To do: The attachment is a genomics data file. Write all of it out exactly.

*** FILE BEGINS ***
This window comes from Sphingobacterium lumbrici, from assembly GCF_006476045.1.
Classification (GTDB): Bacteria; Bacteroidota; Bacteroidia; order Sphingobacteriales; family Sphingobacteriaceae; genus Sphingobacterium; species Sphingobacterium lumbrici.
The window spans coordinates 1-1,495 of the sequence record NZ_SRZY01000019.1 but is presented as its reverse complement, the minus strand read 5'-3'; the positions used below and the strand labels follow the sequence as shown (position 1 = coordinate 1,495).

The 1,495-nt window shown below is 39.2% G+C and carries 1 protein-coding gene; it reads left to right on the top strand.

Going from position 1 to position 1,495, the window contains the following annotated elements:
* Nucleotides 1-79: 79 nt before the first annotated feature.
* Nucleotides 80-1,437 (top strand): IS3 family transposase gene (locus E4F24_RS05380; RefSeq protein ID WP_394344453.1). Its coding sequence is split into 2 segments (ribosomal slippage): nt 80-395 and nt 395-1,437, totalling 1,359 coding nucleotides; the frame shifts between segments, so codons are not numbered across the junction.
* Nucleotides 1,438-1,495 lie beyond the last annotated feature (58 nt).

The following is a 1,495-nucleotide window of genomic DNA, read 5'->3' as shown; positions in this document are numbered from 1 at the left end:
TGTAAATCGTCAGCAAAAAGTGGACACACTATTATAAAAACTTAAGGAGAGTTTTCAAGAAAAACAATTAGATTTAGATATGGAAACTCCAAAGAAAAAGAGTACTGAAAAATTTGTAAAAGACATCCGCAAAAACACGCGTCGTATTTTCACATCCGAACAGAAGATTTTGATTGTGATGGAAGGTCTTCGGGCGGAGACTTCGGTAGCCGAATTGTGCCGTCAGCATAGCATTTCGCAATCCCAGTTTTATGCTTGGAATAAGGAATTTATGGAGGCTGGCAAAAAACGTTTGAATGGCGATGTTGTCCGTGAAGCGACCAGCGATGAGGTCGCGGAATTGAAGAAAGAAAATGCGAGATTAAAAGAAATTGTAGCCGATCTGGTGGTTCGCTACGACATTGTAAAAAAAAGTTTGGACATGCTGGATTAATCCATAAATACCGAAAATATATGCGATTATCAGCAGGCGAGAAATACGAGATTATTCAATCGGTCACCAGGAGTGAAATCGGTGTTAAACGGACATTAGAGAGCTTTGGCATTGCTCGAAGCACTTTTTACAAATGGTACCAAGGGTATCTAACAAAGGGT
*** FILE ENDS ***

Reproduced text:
This window comes from Sphingobacterium lumbrici, from assembly GCF_006476045.1.
Classification (GTDB): Bacteria; Bacteroidota; Bacteroidia; order Sphingobacteriales; family Sphingobacteriaceae; genus Sphingobacterium; species Sphingobacterium lumbrici.
The window spans coordinates 1-1,495 of the sequence record NZ_SRZY01000019.1 but is presented as its reverse complement, the minus strand read 5'-3'; the positions used below and the strand labels follow the sequence as shown (position 1 = coordinate 1,495).

The 1,495-nt window shown below is 39.2% G+C and carries 1 protein-coding gene; it reads left to right on the top strand.

Going from position 1 to position 1,495, the window contains the following annotated elements:
* Nucleotides 1-79: 79 nt before the first annotated feature.
* Nucleotides 80-1,437 (top strand): IS3 family transposase gene (locus E4F24_RS05380; RefSeq protein ID WP_394344453.1). Its coding sequence is split into 2 segments (ribosomal slippage): nt 80-395 and nt 395-1,437, totalling 1,359 coding nucleotides; the frame shifts between segments, so codons are not numbered across the junction.
* Nucleotides 1,438-1,495 lie beyond the last annotated feature (58 nt).

The following is a 1,495-nucleotide window of genomic DNA, read 5'->3' as shown; positions in this document are numbered from 1 at the left end:
TGTAAATCGTCAGCAAAAAGTGGACACACTATTATAAAAACTTAAGGAGAGTTTTCAAGAAAAACAATTAGATTTAGATATGGAAACTCCAAAGAAAAAGAGTACTGAAAAATTTGTAAAAGACATCCGCAAAAACACGCGTCGTATTTTCACATCCGAACAGAAGATTTTGATTGTGATGGAAGGTCTTCGGGCGGAGACTTCGGTAGCCGAATTGTGCCGTCAGCATAGCATTTCGCAATCCCAGTTTTATGCTTGGAATAAGGAATTTATGGAGGCTGGCAAAAAACGTTTGAATGGCGATGTTGTCCGTGAAGCGACCAGCGATGAGGTCGCGGAATTGAAGAAAGAAAATGCGAGATTAAAAGAAATTGTAGCCGATCTGGTGGTTCGCTACGACATTGTAAAAAAAAGTTTGGACATGCTGGATTAATCCATAAATACCGAAAATATATGCGATTATCAGCAGGCGAGAAATACGAGATTATTCAATCGGTCACCAGGAGTGAAATCGGTGTTAAACGGACATTAGAGAGCTTTGGCATTGCTCGAAGCACTTTTTACAAATGGTACCAAGGGTATCTAACAAAGGGT